Click to Skip Ad
Closing in...
  1. Prime Day Fire TV Deals
    12:56 Deals

    Amazon’s early Prime Day smart TV deals are unreal, including a 70″ 4K Fire TV…

  2. Prime Day Deals
    09:43 Deals

    These early Prime Day deals have prices so low, it’s like Amazon made a mistake

  3. Amazon Deals
    10:30 Deals

    Today’s top deals: Free $15 Amazon credit, $530 70″ TV, $4 smart plugs, $8 sma…

  4. Best Beach Towels For Sand
    11:44 Deals

    I’m never going to the beach again without this brilliant $18 Amazon find

  5. Robotic Arm Kit Amazon
    14:08 Deals

    Amazon sells a robot arm that can write, draw, and shoot lasers – how crazy is this?




Video: Awesome tiny wearable gadget could help the blind read

April 18th, 2014 at 12:15 AM
MIT FingerReader Wearable Gadget

FingerReader is the name of a wearable gadget that could help visually impaired people read printed text in books and even on electronic devices, thus opening up additional possibilities to them. Developed by MIT researchers, FingerReader wants to help the blind access more resources than what’s already available in braille format. TechCrunch reports that, according to a recent study from the Royal National Institute of the Blind in Britain cited by one of the researchers, in 2011 only 7% of books are available in large print, unabridged audio and braille.

Currently in prototype phase, the FingerReader is essentially a ring that you can use to follow a line of text in a book or on a screen. Thanks to the built-in camera, the gadget can detect 12-point text, which can then be read aloud by the device. The gadget is smart enough to recognize when the user deviates from the line of text and offer feedback to adjust hand movement, and knows when the end of the line is reached. One feature the MIT researchers do not explain is how users will move seamlessly from one line of text in a book to the next, given that their visual impairment may prevent them from actually seeing the text.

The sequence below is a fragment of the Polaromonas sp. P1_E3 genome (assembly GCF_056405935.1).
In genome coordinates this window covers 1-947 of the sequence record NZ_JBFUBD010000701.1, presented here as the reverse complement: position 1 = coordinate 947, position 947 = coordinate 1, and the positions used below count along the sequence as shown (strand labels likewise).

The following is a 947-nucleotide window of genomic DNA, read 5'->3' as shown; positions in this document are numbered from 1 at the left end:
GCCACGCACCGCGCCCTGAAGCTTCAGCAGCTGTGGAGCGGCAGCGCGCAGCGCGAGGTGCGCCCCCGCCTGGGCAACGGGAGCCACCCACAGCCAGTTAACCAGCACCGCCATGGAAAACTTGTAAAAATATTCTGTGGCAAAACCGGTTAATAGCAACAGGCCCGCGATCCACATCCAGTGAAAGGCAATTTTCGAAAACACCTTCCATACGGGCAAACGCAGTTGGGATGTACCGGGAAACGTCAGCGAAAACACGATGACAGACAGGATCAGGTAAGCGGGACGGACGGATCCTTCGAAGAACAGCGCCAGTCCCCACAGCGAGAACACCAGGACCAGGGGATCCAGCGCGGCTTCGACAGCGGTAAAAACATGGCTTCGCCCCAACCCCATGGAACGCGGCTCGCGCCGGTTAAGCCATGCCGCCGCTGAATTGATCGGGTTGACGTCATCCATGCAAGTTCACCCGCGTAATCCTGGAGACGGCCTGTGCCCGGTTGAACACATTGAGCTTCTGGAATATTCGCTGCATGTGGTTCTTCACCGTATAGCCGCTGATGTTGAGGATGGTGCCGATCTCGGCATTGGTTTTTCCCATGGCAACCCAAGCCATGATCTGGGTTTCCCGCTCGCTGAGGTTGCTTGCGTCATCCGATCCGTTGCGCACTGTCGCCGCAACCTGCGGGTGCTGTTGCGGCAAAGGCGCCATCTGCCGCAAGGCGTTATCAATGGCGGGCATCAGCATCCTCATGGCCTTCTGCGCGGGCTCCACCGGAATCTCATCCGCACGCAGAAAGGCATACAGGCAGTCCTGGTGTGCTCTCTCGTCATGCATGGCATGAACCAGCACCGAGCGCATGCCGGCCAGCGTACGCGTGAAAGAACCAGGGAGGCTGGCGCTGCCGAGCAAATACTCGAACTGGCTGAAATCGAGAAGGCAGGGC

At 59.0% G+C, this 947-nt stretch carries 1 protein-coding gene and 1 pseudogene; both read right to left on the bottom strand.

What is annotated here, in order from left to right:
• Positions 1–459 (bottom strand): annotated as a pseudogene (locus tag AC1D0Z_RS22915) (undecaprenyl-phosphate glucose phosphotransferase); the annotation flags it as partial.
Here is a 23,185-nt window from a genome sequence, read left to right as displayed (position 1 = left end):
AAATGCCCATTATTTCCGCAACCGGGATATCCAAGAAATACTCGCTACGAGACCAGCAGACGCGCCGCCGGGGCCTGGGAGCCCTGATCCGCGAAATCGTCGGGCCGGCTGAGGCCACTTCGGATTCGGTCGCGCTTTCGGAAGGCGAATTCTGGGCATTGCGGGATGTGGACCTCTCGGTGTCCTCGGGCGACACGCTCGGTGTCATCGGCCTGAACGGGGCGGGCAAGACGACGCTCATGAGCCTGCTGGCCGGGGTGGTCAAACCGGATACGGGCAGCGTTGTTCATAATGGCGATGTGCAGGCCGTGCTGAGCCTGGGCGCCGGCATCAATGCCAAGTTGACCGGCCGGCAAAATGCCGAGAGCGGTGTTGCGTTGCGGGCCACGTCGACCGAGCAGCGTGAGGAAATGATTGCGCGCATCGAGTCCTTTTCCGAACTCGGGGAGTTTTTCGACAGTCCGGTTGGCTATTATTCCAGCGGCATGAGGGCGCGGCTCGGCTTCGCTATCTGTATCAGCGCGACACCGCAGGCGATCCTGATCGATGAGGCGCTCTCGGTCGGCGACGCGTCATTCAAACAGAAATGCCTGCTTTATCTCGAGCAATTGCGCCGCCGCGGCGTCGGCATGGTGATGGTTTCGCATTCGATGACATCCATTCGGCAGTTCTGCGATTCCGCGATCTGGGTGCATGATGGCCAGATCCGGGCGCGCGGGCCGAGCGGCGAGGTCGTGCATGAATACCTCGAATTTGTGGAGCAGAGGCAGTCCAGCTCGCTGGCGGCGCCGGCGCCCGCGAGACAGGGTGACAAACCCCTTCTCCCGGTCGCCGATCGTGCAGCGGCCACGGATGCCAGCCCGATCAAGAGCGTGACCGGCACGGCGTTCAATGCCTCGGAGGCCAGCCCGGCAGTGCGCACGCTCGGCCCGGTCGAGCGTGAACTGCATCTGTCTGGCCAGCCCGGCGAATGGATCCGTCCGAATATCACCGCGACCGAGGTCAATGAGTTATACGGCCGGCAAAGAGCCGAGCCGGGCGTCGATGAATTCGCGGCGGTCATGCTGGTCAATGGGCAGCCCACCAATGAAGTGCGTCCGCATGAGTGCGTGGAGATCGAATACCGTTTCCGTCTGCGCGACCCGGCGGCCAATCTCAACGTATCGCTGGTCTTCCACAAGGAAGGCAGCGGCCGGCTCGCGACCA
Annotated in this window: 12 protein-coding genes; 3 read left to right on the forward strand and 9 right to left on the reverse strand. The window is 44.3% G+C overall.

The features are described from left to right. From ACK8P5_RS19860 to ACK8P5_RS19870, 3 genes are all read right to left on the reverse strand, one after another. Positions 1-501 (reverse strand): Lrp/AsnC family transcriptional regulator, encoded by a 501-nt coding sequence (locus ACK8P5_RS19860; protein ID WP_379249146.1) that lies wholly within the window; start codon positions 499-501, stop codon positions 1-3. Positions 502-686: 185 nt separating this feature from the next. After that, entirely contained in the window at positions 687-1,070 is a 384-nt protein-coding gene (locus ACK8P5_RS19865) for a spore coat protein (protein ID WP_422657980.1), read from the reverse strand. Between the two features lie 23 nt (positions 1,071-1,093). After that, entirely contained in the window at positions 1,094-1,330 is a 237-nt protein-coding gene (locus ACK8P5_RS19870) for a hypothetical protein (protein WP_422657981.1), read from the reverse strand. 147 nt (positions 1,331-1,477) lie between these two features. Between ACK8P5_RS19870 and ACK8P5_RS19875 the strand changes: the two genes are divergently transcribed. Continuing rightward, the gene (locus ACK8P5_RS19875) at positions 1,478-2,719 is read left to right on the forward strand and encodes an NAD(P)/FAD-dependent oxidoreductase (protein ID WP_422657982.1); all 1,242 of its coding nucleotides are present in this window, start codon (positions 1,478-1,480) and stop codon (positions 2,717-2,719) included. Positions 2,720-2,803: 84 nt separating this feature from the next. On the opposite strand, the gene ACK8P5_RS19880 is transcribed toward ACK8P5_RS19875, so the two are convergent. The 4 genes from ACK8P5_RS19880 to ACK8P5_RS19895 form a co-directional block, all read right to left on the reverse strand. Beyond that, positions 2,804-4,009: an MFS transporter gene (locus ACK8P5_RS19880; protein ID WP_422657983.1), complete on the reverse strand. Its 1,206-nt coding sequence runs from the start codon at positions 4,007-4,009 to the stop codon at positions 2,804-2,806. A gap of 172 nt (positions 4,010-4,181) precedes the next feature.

While the main use FingerReader may be to help people with visual problems read books, magazines and text on a digital device, it could evolve into a gadget that can be used by people who don’t have any visual impairments for other purposes, such as translating text from other languages, or simply reading text aloud. However, it’s not clear when the FingerReader, if ever, will be available commercially.

The video below further explains how the technology works in its current form.

Chris Smith started writing about gadgets as a hobby, and before he knew it he was sharing his views on tech stuff with readers around the world. Whenever he's not writing about gadgets he miserably fails to stay away from them, although he desperately tries. But that's not necessarily a bad thing.




Popular News